Wang Lijun: Chinese cop at the heart of Bo Xilai scandal

A file image of Wang Lijun at the National People's Congress in Beijing.

Story highlights

  • Police chief Wang Lijun sought refuge at U.S. consulate in February
  • Move triggered China's biggest political scandal in decades
  • Worked with disgraced politician Bo Xilai in Chinese city of Chongqing
  • He has been charged with abuse of power and defection

The trigger of China's biggest political scandal in a generation, Wang Lijun was once a feared police chief whose crime fighting exploits inspired a TV series.

He is now serving a 15-year prison sentence after being found guilty in September 2012 of abuse of power, defection and bribe taking.

Wang's fall from grace began in early February of that year when he arrived at the U.S. Consulate in Chengdu in southwestern China in an apparent asylum attempt.

During a frenzied 24 hours, he reportedly revealed to U.S. officials a jaw-dropping tale of corruption and murder in the nearby municipality of Chongqing involving his boss and the city's mayor, Bo Xilai.

Bo, a charismatic and popular leader, was a contender for a top position in the Communist Party.

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Wang was later collected by central government authorities, and city officials said he had gone on medical leave following "immense mental stress."

The dramatic events unleashed by Wang threatened to derail the once-in-a-decade leadership transition at the end of 18th Communist Party Congress.

However, before the November 2012 Congress, officials charged Bo's wife, Gu Kailai, and a family aide with "intentional homicide." After a two-day trial in August of the same year, she was found guilty of murdering British businessman Neil Heywood, once a friend of the Bo family. Gu was given a suspended death sentence, the aide was sentenced to nine years in jail.

The following month Bo was expelled from the Communist Party and relieved of his duty. In July 2013, state media said he had been indicted for bribery, corruption and abuse of power.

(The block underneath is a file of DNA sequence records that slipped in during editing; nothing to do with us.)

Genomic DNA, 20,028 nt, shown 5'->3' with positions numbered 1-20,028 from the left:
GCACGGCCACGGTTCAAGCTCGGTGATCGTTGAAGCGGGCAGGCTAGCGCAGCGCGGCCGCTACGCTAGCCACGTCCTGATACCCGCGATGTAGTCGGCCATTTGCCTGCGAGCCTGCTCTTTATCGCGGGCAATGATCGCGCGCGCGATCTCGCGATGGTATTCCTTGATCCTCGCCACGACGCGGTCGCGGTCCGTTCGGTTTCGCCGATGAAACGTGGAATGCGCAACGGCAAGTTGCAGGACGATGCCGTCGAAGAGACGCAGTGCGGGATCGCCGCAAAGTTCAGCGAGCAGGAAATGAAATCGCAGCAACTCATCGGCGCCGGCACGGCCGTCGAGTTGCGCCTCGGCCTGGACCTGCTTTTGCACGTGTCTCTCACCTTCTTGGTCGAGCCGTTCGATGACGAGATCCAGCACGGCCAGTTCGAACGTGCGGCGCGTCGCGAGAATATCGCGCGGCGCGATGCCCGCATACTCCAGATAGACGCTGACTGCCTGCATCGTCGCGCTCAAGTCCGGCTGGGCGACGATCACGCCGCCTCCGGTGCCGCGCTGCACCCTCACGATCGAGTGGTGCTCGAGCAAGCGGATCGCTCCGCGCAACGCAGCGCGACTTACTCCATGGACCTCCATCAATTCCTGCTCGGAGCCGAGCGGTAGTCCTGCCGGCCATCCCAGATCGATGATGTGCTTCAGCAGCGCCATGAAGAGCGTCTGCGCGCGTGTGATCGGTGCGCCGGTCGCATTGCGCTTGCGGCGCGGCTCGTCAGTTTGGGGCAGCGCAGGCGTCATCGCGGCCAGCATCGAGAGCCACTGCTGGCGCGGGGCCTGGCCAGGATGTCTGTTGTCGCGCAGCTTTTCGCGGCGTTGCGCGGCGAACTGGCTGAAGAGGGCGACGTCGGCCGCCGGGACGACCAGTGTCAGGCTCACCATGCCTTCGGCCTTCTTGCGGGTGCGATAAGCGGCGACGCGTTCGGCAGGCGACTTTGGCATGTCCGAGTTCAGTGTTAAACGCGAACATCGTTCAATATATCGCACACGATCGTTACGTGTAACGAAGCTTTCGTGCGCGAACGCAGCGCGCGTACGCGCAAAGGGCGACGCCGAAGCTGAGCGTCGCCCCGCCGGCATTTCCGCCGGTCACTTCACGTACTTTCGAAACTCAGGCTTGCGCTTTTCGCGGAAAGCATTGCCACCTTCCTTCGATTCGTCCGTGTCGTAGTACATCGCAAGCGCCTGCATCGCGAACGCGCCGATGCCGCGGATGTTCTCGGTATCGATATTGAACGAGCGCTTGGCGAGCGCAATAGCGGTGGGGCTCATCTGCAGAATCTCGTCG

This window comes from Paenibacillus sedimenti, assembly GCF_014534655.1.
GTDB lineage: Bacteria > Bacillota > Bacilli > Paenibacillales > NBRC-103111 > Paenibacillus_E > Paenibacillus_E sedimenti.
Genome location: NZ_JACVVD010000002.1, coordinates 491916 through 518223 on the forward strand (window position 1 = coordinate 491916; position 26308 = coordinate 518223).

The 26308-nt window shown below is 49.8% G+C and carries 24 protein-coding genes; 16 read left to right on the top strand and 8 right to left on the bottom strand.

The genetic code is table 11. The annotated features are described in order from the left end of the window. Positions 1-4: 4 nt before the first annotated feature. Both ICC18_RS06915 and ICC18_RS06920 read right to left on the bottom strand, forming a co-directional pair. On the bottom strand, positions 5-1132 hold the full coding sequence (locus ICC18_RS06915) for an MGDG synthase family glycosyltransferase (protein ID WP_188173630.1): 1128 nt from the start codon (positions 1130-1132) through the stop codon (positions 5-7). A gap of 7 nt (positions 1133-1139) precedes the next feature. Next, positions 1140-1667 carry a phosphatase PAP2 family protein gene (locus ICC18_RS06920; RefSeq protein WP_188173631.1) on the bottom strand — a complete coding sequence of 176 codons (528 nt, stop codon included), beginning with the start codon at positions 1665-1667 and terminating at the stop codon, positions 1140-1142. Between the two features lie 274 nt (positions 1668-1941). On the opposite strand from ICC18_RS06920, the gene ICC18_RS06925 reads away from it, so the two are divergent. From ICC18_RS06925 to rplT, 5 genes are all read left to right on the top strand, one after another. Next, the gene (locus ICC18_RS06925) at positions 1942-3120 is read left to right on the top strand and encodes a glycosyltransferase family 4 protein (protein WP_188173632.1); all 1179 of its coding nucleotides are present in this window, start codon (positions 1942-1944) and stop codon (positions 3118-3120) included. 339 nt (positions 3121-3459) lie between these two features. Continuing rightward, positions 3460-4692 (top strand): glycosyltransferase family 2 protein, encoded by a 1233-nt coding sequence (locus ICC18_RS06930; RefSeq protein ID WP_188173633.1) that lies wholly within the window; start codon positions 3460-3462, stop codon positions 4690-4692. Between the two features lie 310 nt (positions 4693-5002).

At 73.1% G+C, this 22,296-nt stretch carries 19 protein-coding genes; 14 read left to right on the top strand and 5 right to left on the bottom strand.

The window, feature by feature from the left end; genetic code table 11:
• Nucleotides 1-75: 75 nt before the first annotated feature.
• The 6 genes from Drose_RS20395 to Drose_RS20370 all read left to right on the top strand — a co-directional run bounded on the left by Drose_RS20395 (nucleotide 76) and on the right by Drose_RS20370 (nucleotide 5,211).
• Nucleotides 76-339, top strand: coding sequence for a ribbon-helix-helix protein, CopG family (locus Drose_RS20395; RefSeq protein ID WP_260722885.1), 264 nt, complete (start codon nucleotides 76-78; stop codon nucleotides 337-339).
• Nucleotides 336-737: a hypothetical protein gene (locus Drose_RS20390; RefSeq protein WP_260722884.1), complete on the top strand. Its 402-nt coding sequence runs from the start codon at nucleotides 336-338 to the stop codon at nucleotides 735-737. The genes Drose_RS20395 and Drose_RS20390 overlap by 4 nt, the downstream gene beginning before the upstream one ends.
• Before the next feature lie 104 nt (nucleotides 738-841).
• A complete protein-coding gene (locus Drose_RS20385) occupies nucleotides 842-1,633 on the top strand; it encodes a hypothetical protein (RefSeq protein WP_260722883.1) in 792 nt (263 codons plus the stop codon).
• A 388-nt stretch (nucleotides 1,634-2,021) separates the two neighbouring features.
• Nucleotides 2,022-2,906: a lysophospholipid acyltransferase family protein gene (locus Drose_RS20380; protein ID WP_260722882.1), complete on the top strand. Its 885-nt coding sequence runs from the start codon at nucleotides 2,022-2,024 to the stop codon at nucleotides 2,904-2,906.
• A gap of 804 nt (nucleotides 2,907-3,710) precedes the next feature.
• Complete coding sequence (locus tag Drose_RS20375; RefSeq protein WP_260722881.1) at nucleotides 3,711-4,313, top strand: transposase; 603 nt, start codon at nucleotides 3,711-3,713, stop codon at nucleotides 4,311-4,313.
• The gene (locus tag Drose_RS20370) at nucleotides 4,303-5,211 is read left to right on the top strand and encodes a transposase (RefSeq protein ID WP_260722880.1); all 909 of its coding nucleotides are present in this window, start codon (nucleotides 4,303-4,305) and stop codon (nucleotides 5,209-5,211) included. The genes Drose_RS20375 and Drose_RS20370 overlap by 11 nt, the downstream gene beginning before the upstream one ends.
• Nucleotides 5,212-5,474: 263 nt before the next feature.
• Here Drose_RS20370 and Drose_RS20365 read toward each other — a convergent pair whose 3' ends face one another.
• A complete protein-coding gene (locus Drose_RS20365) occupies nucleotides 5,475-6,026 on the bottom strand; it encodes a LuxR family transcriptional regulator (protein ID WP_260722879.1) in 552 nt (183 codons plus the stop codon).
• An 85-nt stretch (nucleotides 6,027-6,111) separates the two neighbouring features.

Timeline: Bo Xilai's fall from grace

Wang's rise to prominence

Wang was born in a remote corner of Inner Mongolia and spent two years as a "rusticated youth" during the Cultural Revolution in the 1970s.

He first crossed paths with Bo in the northeastern province of Liaoning where he had worked his way up the region's public security bureau and Bo was governor.

After Bo was promoted to the top job in Chongqing in 2007, Wang followed him and was assigned to lead his crime-fighting program.

Under Wang, the "da hei" (literally translated as "smash black") campaign reportedly caught nearly 3,000 criminal groups and detained thousands of suspects. It also led to the execution of notorious figures in the city's underworld.

The crackdown, along with economic reforms in the city of more than 30 million, helped burnish the political credentials of Bo, who aspired for a spot in the Party's Standing Committee of the Politburo, a nine-member body that effectively rules China.

Allegations of torture

Wang's heavy-handed, crime-busting methods were decried as brutal by critics.

At the height of the campaign, Beijing-based lawyer Li Zhuang defended an alleged gang member and discovered police torture during interrogation.

"For eight days and eight nights, my client was repeatedly hung from the ceiling," Li recalled in an interview with CNN.

"He eventually soiled himself. His interrogators ordered him to remove the feces on the floor with his bare hands and use his shorts to wipe it clean. Then they hung him up naked."

As he tried to expose the interrogators' crimes, Li said, he was detained, tortured and promptly sentenced to two-and-a-half years in prison under the direct order of Wang for "fabricating evidence and inciting witnesses."

Wang was also known for his unconventional working style and according to the Chongqing Commercial News, once worked as a taxi driver to gauge public opinion on local security and police issues.

The most hated figure?

Wang's two-day trial took place in Chengdu in September 2012.

He faced four charges -- bending the law for selfish ends, defection, abuse of power and bribe taking.

Some observers said his15-year jail term appeared lenient given that bribe-taking can carry the death penalty in China, depending on the amount involved and the gravity of the case.

Prosecutors said that Wang knew that Gu was involved in the murder of Heywood but covered up for her.

They added that Wang used illegal surveillance measures, forged documents and accepted massive bribes to secure benefits for other individuals.

Political observers have said that Wang, not Bo, "is probably the most hated" figure in the eyes of the Beijing leadership for attempting to defect.